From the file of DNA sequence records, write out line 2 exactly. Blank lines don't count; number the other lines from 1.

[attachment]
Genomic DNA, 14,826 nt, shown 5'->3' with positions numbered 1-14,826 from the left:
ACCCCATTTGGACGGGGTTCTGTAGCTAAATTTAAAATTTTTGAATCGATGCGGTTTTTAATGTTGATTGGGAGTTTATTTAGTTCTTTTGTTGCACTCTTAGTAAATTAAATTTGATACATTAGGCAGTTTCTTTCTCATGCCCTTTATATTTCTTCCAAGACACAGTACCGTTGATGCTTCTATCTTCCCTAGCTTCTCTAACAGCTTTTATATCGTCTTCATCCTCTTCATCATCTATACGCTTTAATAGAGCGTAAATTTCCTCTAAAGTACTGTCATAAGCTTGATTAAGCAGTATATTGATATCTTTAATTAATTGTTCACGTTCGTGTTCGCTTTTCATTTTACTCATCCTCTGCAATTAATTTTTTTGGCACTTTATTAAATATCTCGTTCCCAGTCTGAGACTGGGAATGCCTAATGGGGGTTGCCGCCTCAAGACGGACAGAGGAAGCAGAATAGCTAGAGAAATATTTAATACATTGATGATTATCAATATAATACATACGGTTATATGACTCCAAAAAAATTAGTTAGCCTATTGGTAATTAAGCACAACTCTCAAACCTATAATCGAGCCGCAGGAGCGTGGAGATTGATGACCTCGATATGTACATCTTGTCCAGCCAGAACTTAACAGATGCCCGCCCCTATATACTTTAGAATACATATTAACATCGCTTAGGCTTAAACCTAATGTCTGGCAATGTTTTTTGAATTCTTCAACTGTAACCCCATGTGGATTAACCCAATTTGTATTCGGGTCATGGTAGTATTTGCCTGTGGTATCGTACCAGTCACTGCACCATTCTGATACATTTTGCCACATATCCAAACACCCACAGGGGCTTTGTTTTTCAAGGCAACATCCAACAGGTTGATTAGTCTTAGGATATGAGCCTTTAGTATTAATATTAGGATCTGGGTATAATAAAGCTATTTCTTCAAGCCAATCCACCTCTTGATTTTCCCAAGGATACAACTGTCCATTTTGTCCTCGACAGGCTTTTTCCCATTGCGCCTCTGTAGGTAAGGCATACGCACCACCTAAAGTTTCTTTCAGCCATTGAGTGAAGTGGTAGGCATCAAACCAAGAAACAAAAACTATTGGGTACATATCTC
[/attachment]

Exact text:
ACCCCATTTGGACGGGGTTCTGTAGCTAAATTTAAAATTTTTGAATCGATGCGGTTTTTAATGTTGATTGGGAGTTTATTTAGTTCTTTTGTTGCACTCTTAGTAAATTAAATTTGATACATTAGGCAGTTTCTTTCTCATGCCCTTTATATTTCTTCCAAGACACAGTACCGTTGATGCTTCTATCTTCCCTAGCTTCTCTAACAGCTTTTATATCGTCTTCATCCTCTTCATCATCTATACGCTTTAATAGAGCGTAAATTTCCTCTAAAGTACTGTCATAAGCTTGATTAAGCAGTATATTGATATCTTTAATTAATTGTTCACGTTCGTGTTCGCTTTTCATTTTACTCATCCTCTGCAATTAATTTTTTTGGCACTTTATTAAATATCTCGTTCCCAGTCTGAGACTGGGAATGCCTAATGGGGGTTGCCGCCTCAAGACGGACAGAGGAAGCAGAATAGCTAGAGAAATATTTAATACATTGATGATTATCAATATAATACATACGGTTATATGACTCCAAAAAAATTAGTTAGCCTATTGGTAATTAAGCACAACTCTCAAACCTATAATCGAGCCGCAGGAGCGTGGAGATTGATGACCTCGATATGTACATCTTGTCCAGCCAGAACTTAACAGATGCCCGCCCCTATATACTTTAGAATACATATTAACATCGCTTAGGCTTAAACCTAATGTCTGGCAATGTTTTTTGAATTCTTCAACTGTAACCCCATGTGGATTAACCCAATTTGTATTCGGGTCATGGTAGTATTTGCCTGTGGTATCGTACCAGTCACTGCACCATTCTGATACATTTTGCCACATATCCAAACACCCACAGGGGCTTTGTTTTTCAAGGCAACATCCAACAGGTTGATTAGTCTTAGGATATGAGCCTTTAGTATTAATATTAGGATCTGGGTATAATAAAGCTATTTCTTCAAGCCAATCCACCTCTTGATTTTCCCAAGGATACAACTGTCCATTTTGTCCTCGACAGGCTTTTTCCCATTGCGCCTCTGTAGGTAAGGCATACGCACCACCTAAAGTTTCTTTCAGCCATTGAGTGAAGTGGTAGGCATCAAACCAAGAAACAAAAACTATTGGGTACATATCTC